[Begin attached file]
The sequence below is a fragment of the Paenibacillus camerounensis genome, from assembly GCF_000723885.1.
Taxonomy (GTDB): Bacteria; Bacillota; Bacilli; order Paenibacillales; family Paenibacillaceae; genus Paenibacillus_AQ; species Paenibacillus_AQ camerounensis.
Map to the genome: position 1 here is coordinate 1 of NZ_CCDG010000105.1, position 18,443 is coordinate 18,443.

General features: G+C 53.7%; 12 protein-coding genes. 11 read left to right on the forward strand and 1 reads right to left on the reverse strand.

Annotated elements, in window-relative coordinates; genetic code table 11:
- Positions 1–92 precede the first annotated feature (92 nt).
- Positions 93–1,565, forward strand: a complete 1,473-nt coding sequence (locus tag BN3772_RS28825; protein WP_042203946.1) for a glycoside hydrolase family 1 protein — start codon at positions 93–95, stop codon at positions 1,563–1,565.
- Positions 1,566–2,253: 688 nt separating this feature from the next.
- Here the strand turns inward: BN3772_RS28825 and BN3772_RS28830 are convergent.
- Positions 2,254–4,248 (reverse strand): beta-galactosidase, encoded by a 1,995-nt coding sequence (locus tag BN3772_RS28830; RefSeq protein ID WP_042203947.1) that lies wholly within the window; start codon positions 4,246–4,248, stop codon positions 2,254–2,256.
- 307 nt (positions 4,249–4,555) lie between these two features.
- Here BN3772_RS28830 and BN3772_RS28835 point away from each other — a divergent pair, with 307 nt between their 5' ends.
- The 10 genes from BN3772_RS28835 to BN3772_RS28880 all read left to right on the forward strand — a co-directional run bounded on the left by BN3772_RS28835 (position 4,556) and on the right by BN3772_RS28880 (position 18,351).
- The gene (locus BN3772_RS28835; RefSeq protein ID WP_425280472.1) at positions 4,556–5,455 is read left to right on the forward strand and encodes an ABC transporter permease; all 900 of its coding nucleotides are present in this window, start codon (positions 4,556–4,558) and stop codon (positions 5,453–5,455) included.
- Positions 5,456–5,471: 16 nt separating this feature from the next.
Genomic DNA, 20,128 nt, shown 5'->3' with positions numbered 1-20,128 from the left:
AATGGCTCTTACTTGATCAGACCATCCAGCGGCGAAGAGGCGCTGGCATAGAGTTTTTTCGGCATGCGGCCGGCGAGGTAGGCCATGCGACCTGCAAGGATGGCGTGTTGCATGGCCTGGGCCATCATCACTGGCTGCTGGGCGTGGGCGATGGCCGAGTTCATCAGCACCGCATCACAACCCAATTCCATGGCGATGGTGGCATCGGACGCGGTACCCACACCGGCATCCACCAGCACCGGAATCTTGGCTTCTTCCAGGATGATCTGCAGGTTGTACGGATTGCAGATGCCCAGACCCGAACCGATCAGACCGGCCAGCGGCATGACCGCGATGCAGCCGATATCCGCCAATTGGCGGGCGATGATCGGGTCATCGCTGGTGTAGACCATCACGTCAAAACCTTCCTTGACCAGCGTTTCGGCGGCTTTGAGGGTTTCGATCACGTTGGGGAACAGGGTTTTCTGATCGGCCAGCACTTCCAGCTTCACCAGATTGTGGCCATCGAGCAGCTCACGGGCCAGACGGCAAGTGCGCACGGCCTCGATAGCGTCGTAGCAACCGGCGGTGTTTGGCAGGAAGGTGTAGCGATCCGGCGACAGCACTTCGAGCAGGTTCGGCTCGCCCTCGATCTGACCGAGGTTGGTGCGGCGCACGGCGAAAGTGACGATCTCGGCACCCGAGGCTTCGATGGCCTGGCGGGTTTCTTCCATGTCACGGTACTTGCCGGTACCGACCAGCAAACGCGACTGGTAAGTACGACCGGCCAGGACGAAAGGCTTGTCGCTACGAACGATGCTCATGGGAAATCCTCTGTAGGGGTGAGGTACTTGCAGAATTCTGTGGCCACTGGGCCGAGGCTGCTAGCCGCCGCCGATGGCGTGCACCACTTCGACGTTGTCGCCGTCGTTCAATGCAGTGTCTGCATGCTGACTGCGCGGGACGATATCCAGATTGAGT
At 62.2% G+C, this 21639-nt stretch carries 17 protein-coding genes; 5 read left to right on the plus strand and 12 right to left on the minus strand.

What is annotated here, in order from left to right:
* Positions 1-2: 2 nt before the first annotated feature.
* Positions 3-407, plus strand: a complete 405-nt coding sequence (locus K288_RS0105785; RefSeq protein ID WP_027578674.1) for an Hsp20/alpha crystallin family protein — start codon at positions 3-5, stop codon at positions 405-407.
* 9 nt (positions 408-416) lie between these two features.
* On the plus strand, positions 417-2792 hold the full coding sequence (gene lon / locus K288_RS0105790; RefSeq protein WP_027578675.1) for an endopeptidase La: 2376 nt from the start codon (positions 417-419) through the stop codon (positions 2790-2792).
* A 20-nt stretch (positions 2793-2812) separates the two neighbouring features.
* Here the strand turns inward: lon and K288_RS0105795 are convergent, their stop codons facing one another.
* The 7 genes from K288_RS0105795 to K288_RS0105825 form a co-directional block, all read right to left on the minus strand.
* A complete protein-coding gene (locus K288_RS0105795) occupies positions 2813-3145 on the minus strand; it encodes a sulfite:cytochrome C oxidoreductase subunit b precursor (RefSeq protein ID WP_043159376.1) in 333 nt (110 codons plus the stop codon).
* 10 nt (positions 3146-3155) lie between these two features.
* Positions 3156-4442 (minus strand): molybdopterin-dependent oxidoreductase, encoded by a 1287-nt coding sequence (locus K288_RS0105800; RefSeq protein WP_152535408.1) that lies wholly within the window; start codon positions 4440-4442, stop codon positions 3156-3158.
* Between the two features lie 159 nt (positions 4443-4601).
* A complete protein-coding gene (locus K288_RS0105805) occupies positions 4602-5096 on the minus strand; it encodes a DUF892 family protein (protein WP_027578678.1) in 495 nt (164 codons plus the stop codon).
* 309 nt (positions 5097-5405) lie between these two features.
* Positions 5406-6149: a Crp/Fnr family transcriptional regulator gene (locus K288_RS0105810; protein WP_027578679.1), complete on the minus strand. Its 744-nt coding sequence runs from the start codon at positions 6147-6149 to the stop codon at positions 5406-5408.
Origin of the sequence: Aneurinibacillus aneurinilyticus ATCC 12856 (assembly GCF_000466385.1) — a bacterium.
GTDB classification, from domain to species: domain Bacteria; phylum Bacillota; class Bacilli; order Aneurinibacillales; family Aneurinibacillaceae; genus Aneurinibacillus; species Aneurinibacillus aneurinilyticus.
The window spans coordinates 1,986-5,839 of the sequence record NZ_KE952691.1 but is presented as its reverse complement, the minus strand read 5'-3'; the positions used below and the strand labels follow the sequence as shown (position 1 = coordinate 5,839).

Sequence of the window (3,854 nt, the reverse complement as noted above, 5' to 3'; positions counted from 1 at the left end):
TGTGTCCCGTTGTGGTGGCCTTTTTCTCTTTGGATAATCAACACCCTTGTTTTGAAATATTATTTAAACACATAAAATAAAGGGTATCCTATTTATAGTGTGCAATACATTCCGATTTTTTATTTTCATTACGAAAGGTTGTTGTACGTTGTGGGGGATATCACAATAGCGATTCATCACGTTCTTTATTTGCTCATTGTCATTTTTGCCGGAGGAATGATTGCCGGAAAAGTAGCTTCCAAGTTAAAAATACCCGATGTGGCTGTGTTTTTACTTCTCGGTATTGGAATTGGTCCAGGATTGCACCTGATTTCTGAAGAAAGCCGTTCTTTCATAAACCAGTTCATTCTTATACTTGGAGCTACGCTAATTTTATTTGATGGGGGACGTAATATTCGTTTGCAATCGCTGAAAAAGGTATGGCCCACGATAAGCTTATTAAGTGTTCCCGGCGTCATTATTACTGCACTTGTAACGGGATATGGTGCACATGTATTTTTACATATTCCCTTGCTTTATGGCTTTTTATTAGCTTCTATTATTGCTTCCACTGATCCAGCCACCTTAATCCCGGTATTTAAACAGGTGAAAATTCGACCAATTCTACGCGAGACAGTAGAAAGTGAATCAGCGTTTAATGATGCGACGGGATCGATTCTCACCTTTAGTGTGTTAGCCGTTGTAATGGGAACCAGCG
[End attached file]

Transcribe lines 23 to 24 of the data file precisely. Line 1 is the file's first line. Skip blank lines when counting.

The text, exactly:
* On the plus strand, positions 417-2792 hold the full coding sequence (gene lon / locus K288_RS0105790; RefSeq protein WP_027578675.1) for an endopeptidase La: 2376 nt from the start codon (positions 417-419) through the stop codon (positions 2790-2792).
* A 20-nt stretch (positions 2793-2812) separates the two neighbouring features.